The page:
World war 1 (1914 -1918)
Germany Hyperinflation- During World War I, Germany borrowed heavily from France and Belgium through bonds for war financing. Germany received between 27 and 38 billion marks in loans. By 1931, German foreign debt stood at 21.514 billion marks. It even suspended the gold standard (the convertibility of its currency to gold).
In November 1922, Germany defaulted on its reparations payment as scheduled. In response, France and Belgium sent troops into Germany’s main industrial area, the Ruhr Valley. They occupied coal mines, railways, steelworks and factories – all things that were important to Germany’s economy. Germany was already suffering from high levels of inflation due to the effects of the war and the increasing government debt.
In order to pay the striking workers, the government simply printed more money. This flood of money led to hyperinflation as the more money was printed, the more prices rose. Prices ran out of control, for example, a loaf of bread, which cost 250 marks in January 1923, had risen to 200,000 million marks in November 1923. One US dollar was worth went to 4,210,500,000,000 (42 billion Marks)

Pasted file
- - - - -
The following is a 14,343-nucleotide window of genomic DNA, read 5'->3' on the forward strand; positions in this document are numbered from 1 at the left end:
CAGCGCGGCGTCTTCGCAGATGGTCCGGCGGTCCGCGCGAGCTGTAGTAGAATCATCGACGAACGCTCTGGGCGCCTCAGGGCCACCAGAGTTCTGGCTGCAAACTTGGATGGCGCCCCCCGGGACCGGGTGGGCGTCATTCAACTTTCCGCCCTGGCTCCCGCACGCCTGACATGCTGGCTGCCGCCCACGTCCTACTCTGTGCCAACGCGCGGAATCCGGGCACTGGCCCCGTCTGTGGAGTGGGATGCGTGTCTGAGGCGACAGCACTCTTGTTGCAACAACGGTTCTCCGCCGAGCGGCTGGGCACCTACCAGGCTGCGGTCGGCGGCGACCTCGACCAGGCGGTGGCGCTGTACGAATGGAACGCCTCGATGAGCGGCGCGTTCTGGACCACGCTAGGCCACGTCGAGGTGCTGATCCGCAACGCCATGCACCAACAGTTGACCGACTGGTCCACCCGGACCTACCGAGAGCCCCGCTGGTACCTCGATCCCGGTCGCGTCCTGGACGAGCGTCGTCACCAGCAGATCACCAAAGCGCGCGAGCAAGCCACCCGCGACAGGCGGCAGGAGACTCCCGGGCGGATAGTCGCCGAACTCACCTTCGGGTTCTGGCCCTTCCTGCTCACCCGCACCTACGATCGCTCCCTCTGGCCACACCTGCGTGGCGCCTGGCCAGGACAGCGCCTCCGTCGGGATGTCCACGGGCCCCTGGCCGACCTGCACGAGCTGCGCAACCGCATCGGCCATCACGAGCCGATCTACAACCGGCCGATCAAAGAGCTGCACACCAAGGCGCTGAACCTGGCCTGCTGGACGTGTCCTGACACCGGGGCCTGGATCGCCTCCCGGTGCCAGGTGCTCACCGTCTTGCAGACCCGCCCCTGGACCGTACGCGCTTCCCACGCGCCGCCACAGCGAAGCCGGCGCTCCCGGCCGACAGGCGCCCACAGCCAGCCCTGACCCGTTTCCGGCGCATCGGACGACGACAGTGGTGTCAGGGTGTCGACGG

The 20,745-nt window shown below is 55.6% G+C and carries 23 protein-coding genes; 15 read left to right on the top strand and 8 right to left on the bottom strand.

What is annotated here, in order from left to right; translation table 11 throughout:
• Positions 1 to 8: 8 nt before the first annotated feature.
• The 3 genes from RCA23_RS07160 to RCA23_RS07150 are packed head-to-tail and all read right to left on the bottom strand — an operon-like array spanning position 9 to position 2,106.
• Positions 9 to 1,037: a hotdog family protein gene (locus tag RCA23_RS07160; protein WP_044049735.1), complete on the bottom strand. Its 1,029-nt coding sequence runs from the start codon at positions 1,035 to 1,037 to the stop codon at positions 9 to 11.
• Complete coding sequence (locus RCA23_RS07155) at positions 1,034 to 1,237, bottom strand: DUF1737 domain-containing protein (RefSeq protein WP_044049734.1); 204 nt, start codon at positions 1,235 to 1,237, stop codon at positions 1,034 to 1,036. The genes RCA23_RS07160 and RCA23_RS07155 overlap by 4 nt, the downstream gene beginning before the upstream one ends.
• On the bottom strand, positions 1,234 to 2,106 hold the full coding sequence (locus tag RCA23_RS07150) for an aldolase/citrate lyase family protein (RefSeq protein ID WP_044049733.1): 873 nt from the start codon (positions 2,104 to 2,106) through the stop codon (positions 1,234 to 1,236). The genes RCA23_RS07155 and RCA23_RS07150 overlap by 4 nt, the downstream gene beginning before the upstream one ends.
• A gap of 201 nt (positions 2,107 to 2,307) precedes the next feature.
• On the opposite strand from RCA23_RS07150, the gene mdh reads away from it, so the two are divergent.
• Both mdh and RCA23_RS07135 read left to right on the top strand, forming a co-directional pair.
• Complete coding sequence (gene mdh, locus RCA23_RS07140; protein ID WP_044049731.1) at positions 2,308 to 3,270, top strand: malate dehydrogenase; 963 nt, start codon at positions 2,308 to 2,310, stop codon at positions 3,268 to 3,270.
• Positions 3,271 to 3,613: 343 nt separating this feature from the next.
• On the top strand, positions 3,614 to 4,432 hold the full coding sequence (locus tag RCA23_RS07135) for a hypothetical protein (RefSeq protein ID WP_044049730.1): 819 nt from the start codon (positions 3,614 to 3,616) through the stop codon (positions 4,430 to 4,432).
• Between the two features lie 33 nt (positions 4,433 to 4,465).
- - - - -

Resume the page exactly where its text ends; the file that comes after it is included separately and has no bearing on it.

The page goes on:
During the crisis, workers were often paid twice per day because prices rose so fast their wages were virtually worthless by lunchtime. By autumn 1923 it cost more to print a note than the note was worth.
World War II (1939 -1945)
By the end of World War II Britain had amassed an immense debt of £21 billion. Much of this was held in foreign hands, with around £3.4 billion being owed overseas (mainly to creditors in the United States), a sum which represented around one third of annual GDP.
By the time World War II began in 1939, Britain had already spent considerable money on building its military capabilities. The rearmament programme, which had begun in the mid-1920s, was costing £197 million by 1937. In 1938 the standard rate of income tax was increased to 27.5 per cent, with a 41 per cent surtax on incomes over £50,000. Some 10 million people were by now paying direct taxation.
During the war, the income tax rate increased further to meet the vast expense requirements. However, in the 1941 budget, the promise of 'tax credits' was introduced to make the growing burden more affordable to taxpayers.
Britain even borrowed heavily in order to finance the war with axis powers. by the end of the conflict, debt exceeded 200 per cent of GDP, as it had done after the end of the Napoleonic wars.